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See you there!

Posted at 10:57 PM| Permalink

November 2, 2004

Access 2004 Conference: a brief report

I had the opportunity to Attend the Access 2004: Beyond Buzzwords conference in Halifax, Nova Scotia from October 13-16. If you haven't heard of the Access Conference before, it's probably because it's relatively new (I believe this was the 10th), and it's a Canadian conference for library geeks techies. This year, however, there was a huge contingent of folks from the US and even some from the UK and Brussels.

Access is unlike many library conferences in that it is highly technical, and probably about half of the attendees are not 'librarians,' per se, but people working in technical services within libraries (programmers, etc). One of the big draws at Access is Hackfest, which is a kind of preconference that has gained somewhat of a cult following. The idea is to design, program, and even deploy a concept or prototype that is submitted to the Hackfest organizers in advance. I attended and worked with the team that developed a script to scrape TOCs from electronic journals.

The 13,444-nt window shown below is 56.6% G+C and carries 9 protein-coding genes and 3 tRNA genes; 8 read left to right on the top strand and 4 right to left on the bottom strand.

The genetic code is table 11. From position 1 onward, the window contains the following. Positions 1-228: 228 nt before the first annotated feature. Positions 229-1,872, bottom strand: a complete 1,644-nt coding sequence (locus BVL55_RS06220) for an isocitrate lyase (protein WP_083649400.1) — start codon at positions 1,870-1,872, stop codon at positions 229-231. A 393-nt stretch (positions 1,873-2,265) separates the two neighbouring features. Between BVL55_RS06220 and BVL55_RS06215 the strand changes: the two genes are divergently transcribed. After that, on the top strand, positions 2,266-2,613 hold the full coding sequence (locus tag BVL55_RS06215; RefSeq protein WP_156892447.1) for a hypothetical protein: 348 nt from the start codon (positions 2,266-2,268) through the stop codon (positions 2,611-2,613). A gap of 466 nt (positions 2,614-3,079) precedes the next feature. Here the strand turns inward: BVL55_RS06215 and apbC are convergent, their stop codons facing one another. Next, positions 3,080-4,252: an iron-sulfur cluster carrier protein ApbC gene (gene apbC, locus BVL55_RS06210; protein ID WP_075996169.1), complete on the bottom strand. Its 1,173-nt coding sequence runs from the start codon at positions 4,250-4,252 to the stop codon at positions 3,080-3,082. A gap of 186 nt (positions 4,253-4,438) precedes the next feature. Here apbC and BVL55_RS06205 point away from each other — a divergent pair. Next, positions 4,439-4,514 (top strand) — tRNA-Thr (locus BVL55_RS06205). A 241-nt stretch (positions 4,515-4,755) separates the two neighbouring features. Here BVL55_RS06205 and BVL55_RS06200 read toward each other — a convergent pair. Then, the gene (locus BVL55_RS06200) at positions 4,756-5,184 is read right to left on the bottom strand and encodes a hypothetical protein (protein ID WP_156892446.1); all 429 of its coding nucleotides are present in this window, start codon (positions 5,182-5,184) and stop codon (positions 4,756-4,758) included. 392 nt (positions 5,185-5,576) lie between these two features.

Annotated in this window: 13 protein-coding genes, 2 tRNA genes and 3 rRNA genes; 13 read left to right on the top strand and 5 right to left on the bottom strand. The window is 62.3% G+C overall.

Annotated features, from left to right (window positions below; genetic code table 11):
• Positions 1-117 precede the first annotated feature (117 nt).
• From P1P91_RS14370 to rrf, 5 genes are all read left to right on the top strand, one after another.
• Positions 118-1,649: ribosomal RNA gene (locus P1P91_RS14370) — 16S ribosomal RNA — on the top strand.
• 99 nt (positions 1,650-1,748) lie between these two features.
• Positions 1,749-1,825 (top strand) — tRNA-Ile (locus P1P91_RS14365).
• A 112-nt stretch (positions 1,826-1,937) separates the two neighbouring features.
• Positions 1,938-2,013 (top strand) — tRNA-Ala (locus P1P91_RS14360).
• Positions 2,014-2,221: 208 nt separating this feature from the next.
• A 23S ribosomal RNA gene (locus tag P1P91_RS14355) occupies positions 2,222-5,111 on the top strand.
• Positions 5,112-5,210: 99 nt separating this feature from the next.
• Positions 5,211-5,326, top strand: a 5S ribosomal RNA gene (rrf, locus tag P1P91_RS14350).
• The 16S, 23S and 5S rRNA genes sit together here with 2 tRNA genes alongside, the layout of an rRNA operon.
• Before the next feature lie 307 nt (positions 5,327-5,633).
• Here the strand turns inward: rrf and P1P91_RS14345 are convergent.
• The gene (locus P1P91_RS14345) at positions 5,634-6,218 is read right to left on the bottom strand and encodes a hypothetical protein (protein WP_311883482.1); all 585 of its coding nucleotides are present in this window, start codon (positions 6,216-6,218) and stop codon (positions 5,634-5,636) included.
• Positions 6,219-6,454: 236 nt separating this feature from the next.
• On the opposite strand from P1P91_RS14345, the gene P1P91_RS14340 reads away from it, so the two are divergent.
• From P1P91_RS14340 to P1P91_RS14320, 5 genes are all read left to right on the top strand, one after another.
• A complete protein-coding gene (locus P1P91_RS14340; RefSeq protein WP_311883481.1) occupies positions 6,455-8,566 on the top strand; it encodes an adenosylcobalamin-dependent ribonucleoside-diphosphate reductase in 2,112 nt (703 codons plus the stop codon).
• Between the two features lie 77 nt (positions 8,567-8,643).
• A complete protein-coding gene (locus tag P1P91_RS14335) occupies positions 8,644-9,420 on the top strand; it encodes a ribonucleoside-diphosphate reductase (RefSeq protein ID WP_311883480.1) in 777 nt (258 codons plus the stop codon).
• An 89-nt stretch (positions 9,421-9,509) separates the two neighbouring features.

The presentations were exceptional, but unfortunately, Clifford Lynch, the keynote speaker scheduled on the last day of the conference, was unable to make it in to Halifax from Boston because of fog (in both places!) All of the presentations are available on the speakers page. Some of the notable presentations were:

Posted at 3:38 PM| Permalink